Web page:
Hardly a week goes by from Fall through Spring that this doesn't happen: I get on a bus downtown. I sit facing sideways at the front of the bus for the sake of the arthritis and the long legs. There's a guy staring at me. Sometimes he's grinning. Sometimes I get some kind of a sign, like an AOK, or he wants to give me five.
I know it can't be because he's read my column and recognized me by the accompanying picture. And sure enough, the first words out of the guys mouth are, "75th Ranger Regiment!" "Who?" I say. "You!" he says. "No, man, it's just a hat," I say.
It's not even a US military design. I picked the black beret I wear to suit Seattle's windy weather, not to resemble something military. If it's a reference to anything it's to my Gaelic heritage. I have a theory that the beret probably got invented in either Ireland or Brittany -- someplace like Seattle, wet and windy, especially windy. It's the ideal head-wear for a man with arthritis who doesn't want to be chasing his Stetson through cow pastures, bogs, or through the streets, every five minutes, dodging traffic.
[Right: I wear a black version of this, adorned with light gray, white, and light brown, cat hairs. It's actually a Basque style beret. Some people say the Basques invented berets. Like Ireland and Brittany, the historic Basque Country faces the Atlantic. Tell me it's not windy.]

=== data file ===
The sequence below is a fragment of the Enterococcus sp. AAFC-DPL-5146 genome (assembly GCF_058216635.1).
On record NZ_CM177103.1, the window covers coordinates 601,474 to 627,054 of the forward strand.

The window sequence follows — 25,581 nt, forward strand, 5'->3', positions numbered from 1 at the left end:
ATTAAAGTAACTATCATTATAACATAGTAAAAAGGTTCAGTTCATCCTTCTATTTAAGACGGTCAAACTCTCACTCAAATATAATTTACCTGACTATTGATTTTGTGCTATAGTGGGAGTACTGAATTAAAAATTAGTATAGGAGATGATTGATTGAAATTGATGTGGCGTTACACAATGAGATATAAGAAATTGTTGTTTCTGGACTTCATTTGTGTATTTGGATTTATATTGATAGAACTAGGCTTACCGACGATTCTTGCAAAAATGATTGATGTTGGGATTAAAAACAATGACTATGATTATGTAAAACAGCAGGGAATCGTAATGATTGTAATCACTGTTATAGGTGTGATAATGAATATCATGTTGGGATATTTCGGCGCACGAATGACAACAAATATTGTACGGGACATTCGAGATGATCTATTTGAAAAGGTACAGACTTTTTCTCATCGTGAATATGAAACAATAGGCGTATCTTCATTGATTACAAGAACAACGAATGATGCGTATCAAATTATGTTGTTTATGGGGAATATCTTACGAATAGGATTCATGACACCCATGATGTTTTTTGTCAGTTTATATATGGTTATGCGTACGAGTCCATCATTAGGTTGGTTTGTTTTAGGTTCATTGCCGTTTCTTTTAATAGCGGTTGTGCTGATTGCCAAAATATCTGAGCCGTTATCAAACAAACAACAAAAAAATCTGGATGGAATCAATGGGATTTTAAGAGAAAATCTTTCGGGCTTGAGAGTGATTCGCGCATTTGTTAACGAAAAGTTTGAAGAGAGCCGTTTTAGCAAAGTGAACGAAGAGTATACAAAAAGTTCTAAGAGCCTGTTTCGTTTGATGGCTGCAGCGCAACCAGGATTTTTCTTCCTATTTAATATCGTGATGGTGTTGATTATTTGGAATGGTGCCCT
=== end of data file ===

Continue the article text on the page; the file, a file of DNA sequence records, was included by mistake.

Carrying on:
Getting back to the peeve. So I explain all this to Mr. Presumptive, and what do you suppose the response is? He says, "No, you're a Ranger alright!"
At which point I'm wanting to kill him with my bare hands. He is in effect calling me a liar. He's saying I'm lying to him about my OWN FUCKING SELF. But I don't kill him with my bare hands because I know that with his last dying breath he'll say, "See, I told you you were a Ranger! If you weren't how could you have done that? --*cough*, *cough*, bleh, feh, FEH, **urk**." I wouldn't want to have to hear that.
The gist of the peeve is, if we're talking solely about me, I'm the authority. Especially if you're a stranger and don't have any experience to go on.
If I say I saw Dr Kildare on TV in 1958, that's not solely about me. You can come back with, "No you didn't, it wasn't on yet," and I can answer, "Not the series -- it was one of the old movie versions," and that could be the start of a fine enjoyable argument.
But if some dunce says, "You're gay," and I say, "No, I'm not," the next words out of the dunce's mouth better not be, "Yes, you are, I can tell." Maybe you CAN tell, but you MAY NOT. You don't have authority in that department. IT'S MY CALL.
It applies to other people. If the woman in front of me looks like a dude but says she's a woman, that's her call, not mine. I'm not the authority on other people's mind-sets, and I can't know how gender identification works because the science doesn't exist yet.
I am what I am, and that goes for everyone else.